In situ observations of accumulation mode aerosol Na from the GV UHSAS instrument (blue symbols; line and shading) and cloud droplet number concentrations Nd from the GV CDP (red symbols; line and shading) for (a) RF06 Tr2.3, (b) RF07 Tr2.3, (d) RF10 Tr6.0, and (e) RF11 Tr6.0. Observations from the downward flight leg when the GV was closest to this trajectory are shown using red plus signs for Nd and blue dots for Na. The range of in situ observations in the mesoscale region within 2.5° around the downward flight leg are shown with dark and light shading (25th–75th and 5th–95th percentiles, respectively). The mean profile in this mesoscale region (GVMeso in the legend) is shown by the circular symbols and the line connecting them. The Nd retrievals from GOES and prescribed Nd for simulations for (c) L06 Tr2.3 and (f) L10 Tr6.0. In this and other plots of GOES retrievals, the gray shading shows an estimate of the spatial uncertainty of the retrieval: the range of the median Nd retrievals in five 2° × 2° boxes: one centered on the trajectory and four overlapping 2° × 2° boxes to the northwest, northeast, southwest, and southwest of the trajectory. The diurnal cycle is shown using the light gray boxes, which indicate nighttime periods during the simulation.

Citation: Monthly Weather Review 149, 8; 10.1175/MWR-D-20-0328.1

For comparison, Fig. 2c show GOES retrievals (daytime only) of the median value of Nd along the trajectory. Like the in situ observations, the GOES Nd decreases in time. However, the GOES retrievals are smaller than the in situ observations during the westward flight RF06, likely due to biases associated with cloud inhomogeneities over the ~9-km pixel size for this product. This tendency for GOES to underestimate Nd was found by Bretherton et al. (2019) to hold across many of the CSET flights, with a stronger bias in more broken cloud regions closer to Hawaii. [See Fig. 14 in Bretherton et al. (2019) and the accompanying discussion]. Thus we do not use GOES-retrieved Nd as the primary information to specify LES Nd along a trajectory, and we accept that Nd concentrations are somewhat uncertain between the two flights. Figure 2c also shows the prescription of Nd for the different simulations of L06 Tr2.3, which is summarized in Table 1. Two simulations, the reference simulation Lx29 and the smaller-domain Lx10, use a time-varying Nd that approximates our best estimate of the evolution in Nd from RF06 to RF07. Lacking any comparable in situ measurements before, after or between the two research flights, we choose a parsimonious prescription for the time evolution of Nd: constant values of 40 cm−3 before RF06 and 10 cm−3 after RF07, with linear variation in time between the two flights. Simulations with prognostic aerosols (Yamaguchi et al. 2017) suggest that collision–coalescence scavenging of aerosol can lead to more abrupt changes in Nd, but the lack of information about precipitation formation between the research flights argues for a simpler approach, such as the one adopted here. Three other simulations, Nd10, Nd20, and Nd40, have constant values of Nd in time and are used to explore the sensitivity of cloud, precipitation and MBL structure to Nd in case L06.

During the first, westward research flight RF10 of Lagrangian case study L10, higher MBL aerosol concentrations are observed near trajectory Tr6.0 with smaller aerosol concentrations aloft (Fig. 2d), so that the aerosol gradient across the inversion is reversed from that seen during RF07 (Fig. 2b). There is a large scatter in Nd in RF10, but we choose Nd = 200 cm−3 as the specified Nd at this time. At the time of the return flight RF11 (Fig. 2e), aerosol concentrations in the MBL have a strong vertical gradient. While the mean value in the larger mesoscale region (blue circles in Fig. 2e) range from ~200 cm−3 at low levels to 100 cm−3 in the layer with cloud, concentrations as small as 20 cm−3 are observed in the cloud layer during the downward flight leg (blue dots). There is also a vertical gradient in cloud droplet number concentration. An intermediate value of Nd = 50 cm−3 is chosen as the specified Nd for the simulations at the time of RF11. As in L06, the cloud droplet number concentration in L10 is assumed to evolve linearly in time between the RF10 and RF11 sampling, with constant values before RF10 and after RF11 (Fig. 2f). As for RF06 above, GOES retrievals of Nd tend to underestimate in situ observations during both RF10 and RF11.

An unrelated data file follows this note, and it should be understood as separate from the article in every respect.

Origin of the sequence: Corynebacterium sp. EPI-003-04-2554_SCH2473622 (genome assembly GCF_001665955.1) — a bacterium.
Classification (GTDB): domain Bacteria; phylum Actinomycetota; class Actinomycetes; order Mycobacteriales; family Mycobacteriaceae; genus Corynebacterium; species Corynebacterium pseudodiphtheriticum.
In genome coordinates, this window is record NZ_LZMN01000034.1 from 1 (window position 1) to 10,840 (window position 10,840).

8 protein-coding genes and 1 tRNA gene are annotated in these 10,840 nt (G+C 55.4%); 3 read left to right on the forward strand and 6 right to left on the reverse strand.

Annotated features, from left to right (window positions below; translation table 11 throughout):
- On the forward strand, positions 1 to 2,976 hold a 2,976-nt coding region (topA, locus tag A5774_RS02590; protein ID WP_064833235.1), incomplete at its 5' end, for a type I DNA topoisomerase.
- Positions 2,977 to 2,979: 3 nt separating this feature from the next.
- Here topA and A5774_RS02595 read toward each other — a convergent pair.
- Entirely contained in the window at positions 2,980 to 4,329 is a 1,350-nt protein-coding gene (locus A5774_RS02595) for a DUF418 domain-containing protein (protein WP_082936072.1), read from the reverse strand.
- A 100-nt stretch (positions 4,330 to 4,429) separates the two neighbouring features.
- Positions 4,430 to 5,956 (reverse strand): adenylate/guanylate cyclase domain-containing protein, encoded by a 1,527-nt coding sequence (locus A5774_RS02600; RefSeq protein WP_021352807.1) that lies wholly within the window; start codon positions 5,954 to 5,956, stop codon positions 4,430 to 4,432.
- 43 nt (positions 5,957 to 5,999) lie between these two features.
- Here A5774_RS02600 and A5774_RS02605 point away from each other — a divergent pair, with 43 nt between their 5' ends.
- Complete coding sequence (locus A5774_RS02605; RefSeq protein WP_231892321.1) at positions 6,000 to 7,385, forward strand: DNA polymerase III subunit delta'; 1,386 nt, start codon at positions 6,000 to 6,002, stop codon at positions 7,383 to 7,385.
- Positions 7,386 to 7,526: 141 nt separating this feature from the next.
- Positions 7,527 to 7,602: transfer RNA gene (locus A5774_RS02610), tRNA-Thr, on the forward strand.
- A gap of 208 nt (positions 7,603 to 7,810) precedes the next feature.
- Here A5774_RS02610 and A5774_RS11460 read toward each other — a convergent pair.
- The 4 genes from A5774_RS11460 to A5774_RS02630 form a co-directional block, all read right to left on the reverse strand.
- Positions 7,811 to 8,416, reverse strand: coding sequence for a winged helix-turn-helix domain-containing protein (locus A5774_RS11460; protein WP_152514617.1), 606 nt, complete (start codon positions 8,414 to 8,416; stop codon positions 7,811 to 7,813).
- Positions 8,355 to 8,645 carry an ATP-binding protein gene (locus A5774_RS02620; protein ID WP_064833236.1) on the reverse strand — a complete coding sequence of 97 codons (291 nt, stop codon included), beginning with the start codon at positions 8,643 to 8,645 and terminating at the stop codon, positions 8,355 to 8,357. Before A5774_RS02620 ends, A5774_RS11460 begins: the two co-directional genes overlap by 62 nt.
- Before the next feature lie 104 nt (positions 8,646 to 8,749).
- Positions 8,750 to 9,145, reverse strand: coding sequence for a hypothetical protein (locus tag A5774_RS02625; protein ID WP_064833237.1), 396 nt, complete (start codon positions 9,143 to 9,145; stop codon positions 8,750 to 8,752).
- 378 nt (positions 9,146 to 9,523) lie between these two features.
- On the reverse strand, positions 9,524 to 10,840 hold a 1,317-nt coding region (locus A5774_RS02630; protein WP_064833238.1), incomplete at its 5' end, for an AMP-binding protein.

3. Case L06 (RF06/RF07) results

Along the two neighboring trajectories, Tr2.3 and Tr3.0, that are part of Lagrangian case L06, the large-scale vertical velocity from ERA5 indicates mean ascent at low levels during the interval between RF06 and RF07 (Fig. 1b). This allows substantial deepening of the marine boundary layer. Consistent with this weak large-scale convergence, the two trajectories (shown in Fig. 3a) remain roughly equidistant (do not horizontally diverge) throughout the case study. While GOES indicates nearly full cloud cover at the time of RF06 near the two trajectories, there is broken cloud nearby (Fig. 3b). One day later, inversion cloud has broken up in a region of several hundred kilometers around the two trajectories (Fig. 3c). At the time of RF07 and a day later, shallow cumulus convection dominates the cloud cover (Figs. 3d–e).

Fig. 3.
Fig. 3.

(a) Trajectories and flight paths for the L06 Lagrangian case study. The filled symbols show the evolution of cloud cover along the trajectory, and the flight paths are solid where they intersect the trajectories L06 Tr2.3 and L06 Tr3.0. Contours show sea surface temperature at 1200 UTC 17 Jul, 3 h before RF06 took off. (b)–(e) GOES visible reflectance at the times indicated by the bold squares/diamonds in (a).